City of the Shroud is an ambitious RPG that adds a dimension of community storytelling to its tactical action gameplay.
Enter the world of Iskendrun, a city bathed in magic, torn by politics, and full of danger. From the first few minutes playing City of the Shroud, I felt like I had stepped into one of the classic and timeless RPGs of my youth: Final Fantasy VII, Wild Arms, or Darkstone. It’s something about the buoyant, colourful aesthetic and music that reminds you of those older titles, and the way they eschewed traditional narratives and experiences.
Immediately engrossing, City of the Shroud quickly plunges you into the action. Its combat system is in real time, unlike the turn-based titles of yore, and therefore extremely pressured. Abilities are performed using Action Points (AP), but it’s more than simply clicking a button. Players must enter a correct combo sequence on the character’s Combo-Wheel in order to pull off the ability. This makes the combat far more dynamic than simply picking abilities from a long list, if a little crazy at times. Multitasking is an essential skill in order to ensure you’re not obliterated by the demonic forces incurring on the city. In addition, tactically placing your abilities at different points on the ‘wheel’ can lead to some intriguing chains to maximise utility and damage. It’s a unique take on strategy or turn-based games, and it pays off.
Did someone mention demons? Yes, portals to demonic worlds appear all over the city, unleashing demons on civilians and soldiers alike. No one knows where these portals are coming from, though some whisper of a mage within the city, someone set against the political factions that have divided the city for so long. Or perhaps, more sinister still, they hail from one of the factions and seek to use the demons for the triumph of their faction over the others? This is the mystery at the heart of City of the Shroud, and it’s a compelling one.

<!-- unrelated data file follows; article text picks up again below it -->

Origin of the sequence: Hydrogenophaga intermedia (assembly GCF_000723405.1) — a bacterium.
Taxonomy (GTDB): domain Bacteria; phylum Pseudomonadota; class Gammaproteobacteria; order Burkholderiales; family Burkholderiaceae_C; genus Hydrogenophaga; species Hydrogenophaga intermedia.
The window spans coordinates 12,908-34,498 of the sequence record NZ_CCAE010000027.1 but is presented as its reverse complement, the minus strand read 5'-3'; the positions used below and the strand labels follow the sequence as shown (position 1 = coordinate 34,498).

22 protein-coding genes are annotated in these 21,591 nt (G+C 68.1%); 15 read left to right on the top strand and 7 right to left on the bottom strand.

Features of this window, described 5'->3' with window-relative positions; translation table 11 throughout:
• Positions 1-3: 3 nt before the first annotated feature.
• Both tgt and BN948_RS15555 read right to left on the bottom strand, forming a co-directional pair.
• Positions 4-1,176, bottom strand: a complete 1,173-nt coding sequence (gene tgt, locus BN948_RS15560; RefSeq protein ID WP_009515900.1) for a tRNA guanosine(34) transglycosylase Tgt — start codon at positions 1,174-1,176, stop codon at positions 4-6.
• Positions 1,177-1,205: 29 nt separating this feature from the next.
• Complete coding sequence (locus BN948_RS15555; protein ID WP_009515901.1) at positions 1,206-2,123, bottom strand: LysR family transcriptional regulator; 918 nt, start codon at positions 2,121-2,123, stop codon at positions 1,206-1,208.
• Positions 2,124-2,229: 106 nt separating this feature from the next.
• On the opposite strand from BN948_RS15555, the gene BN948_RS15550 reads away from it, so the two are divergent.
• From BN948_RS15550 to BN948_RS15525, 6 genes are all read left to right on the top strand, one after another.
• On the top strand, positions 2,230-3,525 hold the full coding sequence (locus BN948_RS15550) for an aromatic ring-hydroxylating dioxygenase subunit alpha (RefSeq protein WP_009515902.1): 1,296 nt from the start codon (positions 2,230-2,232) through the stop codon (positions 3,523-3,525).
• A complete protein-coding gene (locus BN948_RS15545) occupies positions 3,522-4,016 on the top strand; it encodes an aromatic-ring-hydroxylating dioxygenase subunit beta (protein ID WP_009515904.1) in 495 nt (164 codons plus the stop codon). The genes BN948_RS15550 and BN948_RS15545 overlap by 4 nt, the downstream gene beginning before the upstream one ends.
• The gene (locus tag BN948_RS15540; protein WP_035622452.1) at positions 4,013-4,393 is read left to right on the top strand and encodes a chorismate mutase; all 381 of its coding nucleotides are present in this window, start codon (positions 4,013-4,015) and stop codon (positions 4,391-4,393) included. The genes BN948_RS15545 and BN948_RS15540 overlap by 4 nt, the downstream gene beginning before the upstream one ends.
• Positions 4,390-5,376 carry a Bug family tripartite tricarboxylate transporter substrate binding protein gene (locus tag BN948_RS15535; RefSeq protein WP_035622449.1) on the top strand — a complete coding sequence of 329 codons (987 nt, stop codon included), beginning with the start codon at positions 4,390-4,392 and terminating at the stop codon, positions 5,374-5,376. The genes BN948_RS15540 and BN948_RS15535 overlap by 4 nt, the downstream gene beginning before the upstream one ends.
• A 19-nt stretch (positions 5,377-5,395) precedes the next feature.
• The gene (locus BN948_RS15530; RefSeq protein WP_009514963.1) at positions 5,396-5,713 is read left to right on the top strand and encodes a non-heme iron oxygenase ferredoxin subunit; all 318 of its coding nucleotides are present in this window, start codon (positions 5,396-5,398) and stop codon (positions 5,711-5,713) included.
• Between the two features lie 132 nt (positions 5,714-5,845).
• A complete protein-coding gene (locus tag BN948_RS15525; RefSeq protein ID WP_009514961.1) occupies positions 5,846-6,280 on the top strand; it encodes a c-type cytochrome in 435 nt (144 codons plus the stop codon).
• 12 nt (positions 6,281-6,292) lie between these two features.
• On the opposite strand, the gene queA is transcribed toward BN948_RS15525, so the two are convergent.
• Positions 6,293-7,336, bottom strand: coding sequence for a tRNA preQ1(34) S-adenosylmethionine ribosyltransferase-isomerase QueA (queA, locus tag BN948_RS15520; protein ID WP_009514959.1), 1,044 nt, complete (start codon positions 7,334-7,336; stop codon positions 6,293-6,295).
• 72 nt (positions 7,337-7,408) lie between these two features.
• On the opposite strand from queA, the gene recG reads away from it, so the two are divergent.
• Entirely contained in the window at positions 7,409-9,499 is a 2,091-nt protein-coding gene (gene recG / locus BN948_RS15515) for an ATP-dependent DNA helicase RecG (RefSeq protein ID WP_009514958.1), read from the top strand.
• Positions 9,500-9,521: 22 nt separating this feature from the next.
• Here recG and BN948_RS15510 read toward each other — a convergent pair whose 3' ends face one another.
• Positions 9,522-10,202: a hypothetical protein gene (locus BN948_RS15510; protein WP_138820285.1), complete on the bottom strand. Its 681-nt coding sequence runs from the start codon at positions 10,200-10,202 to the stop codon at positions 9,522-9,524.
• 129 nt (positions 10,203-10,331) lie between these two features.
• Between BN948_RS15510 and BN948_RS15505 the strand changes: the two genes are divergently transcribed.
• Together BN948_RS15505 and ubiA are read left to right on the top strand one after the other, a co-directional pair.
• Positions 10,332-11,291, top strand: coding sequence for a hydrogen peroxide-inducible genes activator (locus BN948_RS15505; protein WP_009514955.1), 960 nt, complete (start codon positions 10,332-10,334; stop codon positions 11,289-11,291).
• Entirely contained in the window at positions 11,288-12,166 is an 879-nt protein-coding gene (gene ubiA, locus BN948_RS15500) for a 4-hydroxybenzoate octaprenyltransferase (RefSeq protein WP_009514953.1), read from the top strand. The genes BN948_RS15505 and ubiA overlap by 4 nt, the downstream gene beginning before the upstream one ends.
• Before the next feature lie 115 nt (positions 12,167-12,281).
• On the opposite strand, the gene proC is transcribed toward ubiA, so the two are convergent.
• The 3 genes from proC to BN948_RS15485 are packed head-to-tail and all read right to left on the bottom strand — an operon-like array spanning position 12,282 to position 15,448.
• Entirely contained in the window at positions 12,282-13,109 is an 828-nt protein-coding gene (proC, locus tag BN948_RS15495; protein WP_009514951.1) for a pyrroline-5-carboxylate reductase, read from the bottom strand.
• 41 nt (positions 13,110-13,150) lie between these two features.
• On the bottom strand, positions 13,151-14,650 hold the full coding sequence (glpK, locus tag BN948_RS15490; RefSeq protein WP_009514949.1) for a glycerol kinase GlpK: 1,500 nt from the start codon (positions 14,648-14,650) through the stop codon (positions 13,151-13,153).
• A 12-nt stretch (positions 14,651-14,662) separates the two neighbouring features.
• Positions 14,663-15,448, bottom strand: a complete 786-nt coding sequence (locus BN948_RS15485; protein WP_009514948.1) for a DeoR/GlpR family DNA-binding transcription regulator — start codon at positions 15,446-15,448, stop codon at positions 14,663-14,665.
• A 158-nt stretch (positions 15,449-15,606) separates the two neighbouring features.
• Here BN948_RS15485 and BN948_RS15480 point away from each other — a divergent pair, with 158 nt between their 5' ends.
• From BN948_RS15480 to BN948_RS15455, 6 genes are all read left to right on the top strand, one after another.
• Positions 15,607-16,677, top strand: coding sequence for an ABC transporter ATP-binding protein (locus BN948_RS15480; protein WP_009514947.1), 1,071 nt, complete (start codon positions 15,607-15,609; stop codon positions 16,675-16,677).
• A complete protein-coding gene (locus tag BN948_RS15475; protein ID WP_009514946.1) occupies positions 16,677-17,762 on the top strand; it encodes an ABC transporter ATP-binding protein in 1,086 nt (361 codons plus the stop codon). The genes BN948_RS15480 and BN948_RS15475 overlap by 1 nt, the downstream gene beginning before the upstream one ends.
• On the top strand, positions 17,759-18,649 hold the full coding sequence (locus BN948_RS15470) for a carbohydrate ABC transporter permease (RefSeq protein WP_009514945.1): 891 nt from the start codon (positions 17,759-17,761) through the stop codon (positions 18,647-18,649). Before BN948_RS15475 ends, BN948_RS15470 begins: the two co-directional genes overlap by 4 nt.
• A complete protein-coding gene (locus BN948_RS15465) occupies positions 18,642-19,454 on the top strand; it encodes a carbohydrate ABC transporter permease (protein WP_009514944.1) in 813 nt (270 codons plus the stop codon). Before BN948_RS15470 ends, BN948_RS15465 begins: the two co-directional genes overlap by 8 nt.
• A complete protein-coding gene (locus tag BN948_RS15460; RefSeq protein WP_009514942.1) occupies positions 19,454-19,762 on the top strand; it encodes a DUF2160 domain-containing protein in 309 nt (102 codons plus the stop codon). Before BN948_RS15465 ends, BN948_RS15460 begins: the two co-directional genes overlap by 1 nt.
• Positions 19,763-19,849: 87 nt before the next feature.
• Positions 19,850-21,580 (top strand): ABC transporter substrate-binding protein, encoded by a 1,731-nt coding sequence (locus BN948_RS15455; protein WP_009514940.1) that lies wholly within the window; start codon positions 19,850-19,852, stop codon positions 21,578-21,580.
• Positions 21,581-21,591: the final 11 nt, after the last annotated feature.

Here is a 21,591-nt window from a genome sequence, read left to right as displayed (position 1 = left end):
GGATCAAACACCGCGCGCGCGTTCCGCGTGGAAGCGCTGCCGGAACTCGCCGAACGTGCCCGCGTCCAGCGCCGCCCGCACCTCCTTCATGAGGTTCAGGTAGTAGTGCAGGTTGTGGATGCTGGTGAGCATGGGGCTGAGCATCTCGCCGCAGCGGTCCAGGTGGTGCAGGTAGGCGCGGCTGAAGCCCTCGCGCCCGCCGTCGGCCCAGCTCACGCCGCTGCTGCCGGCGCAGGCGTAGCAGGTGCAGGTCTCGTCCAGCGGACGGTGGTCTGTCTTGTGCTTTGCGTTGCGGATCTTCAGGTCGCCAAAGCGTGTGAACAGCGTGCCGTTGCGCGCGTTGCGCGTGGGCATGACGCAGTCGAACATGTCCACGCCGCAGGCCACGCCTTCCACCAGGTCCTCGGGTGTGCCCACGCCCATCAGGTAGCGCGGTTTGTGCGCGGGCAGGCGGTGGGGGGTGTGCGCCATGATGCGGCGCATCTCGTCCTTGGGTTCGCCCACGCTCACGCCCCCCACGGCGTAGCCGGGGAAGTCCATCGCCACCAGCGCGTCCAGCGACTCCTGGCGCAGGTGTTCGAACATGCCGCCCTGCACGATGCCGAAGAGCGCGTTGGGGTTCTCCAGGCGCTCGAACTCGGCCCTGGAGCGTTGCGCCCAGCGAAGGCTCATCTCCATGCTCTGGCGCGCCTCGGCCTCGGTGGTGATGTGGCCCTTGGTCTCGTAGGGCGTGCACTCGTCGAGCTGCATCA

Innovative though the combat is, by the far the most intriguing aspect of the game is the story. Each of the five factions has a point of view. Some of them co-operate. Some are deadly enemies. All vie for control of the city, and will stop at nothing to win. If this sounds a little Game of Thrones-esque, you’d be right, but it is done so well that it steps into its own league.
Author Moira Katson, who wrote such wonders as Crucible and Remnant, effortlessly brings the game’s dialogue and storytelling to life. She explores complex and timely issues, such as a refugee-crisis, class divide, religious freedom, inequality of wealth, and much more. Many of the lines are laugh-out-loud funny, especially those of some of the most unscrupulous characters in the city. The tone is overall pretty lighthearted for a demon-infested scenario, but that works with the game’s loving nod to classic RPGs, which remained optimistic at their heart despite desperate circumstances or even apocalyptic settings. I became fascinated by certain characters, hunting for more information about them.